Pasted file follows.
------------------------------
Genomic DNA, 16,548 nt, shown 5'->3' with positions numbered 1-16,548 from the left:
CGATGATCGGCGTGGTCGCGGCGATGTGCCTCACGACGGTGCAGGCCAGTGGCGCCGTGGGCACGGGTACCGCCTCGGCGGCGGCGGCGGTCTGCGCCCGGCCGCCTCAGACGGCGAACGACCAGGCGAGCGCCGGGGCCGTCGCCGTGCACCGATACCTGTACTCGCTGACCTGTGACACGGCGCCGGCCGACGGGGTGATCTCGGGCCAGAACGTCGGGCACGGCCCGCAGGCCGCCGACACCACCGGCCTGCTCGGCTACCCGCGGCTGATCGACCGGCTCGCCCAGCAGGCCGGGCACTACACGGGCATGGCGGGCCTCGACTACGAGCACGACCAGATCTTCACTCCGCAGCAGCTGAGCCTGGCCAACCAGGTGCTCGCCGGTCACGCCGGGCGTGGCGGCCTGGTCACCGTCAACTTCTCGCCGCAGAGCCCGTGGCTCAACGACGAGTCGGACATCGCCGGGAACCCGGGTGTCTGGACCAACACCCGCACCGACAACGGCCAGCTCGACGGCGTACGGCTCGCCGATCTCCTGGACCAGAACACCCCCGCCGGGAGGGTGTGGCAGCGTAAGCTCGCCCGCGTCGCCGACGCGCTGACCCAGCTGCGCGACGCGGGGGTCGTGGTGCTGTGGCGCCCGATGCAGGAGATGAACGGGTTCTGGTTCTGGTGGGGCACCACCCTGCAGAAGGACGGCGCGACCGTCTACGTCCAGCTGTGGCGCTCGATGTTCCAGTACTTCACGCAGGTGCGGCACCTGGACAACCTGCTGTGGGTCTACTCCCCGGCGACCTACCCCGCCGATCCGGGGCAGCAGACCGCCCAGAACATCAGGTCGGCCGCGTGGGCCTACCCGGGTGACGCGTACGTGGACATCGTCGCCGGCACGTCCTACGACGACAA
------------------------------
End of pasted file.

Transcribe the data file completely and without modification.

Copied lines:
Genomic DNA, 16,548 nt, shown 5'->3' with positions numbered 1-16,548 from the left:
CGATGATCGGCGTGGTCGCGGCGATGTGCCTCACGACGGTGCAGGCCAGTGGCGCCGTGGGCACGGGTACCGCCTCGGCGGCGGCGGCGGTCTGCGCCCGGCCGCCTCAGACGGCGAACGACCAGGCGAGCGCCGGGGCCGTCGCCGTGCACCGATACCTGTACTCGCTGACCTGTGACACGGCGCCGGCCGACGGGGTGATCTCGGGCCAGAACGTCGGGCACGGCCCGCAGGCCGCCGACACCACCGGCCTGCTCGGCTACCCGCGGCTGATCGACCGGCTCGCCCAGCAGGCCGGGCACTACACGGGCATGGCGGGCCTCGACTACGAGCACGACCAGATCTTCACTCCGCAGCAGCTGAGCCTGGCCAACCAGGTGCTCGCCGGTCACGCCGGGCGTGGCGGCCTGGTCACCGTCAACTTCTCGCCGCAGAGCCCGTGGCTCAACGACGAGTCGGACATCGCCGGGAACCCGGGTGTCTGGACCAACACCCGCACCGACAACGGCCAGCTCGACGGCGTACGGCTCGCCGATCTCCTGGACCAGAACACCCCCGCCGGGAGGGTGTGGCAGCGTAAGCTCGCCCGCGTCGCCGACGCGCTGACCCAGCTGCGCGACGCGGGGGTCGTGGTGCTGTGGCGCCCGATGCAGGAGATGAACGGGTTCTGGTTCTGGTGGGGCACCACCCTGCAGAAGGACGGCGCGACCGTCTACGTCCAGCTGTGGCGCTCGATGTTCCAGTACTTCACGCAGGTGCGGCACCTGGACAACCTGCTGTGGGTCTACTCCCCGGCGACCTACCCCGCCGATCCGGGGCAGCAGACCGCCCAGAACATCAGGTCGGCCGCGTGGGCCTACCCGGGTGACGCGTACGTGGACATCGTCGCCGGCACGTCCTACGACGACAA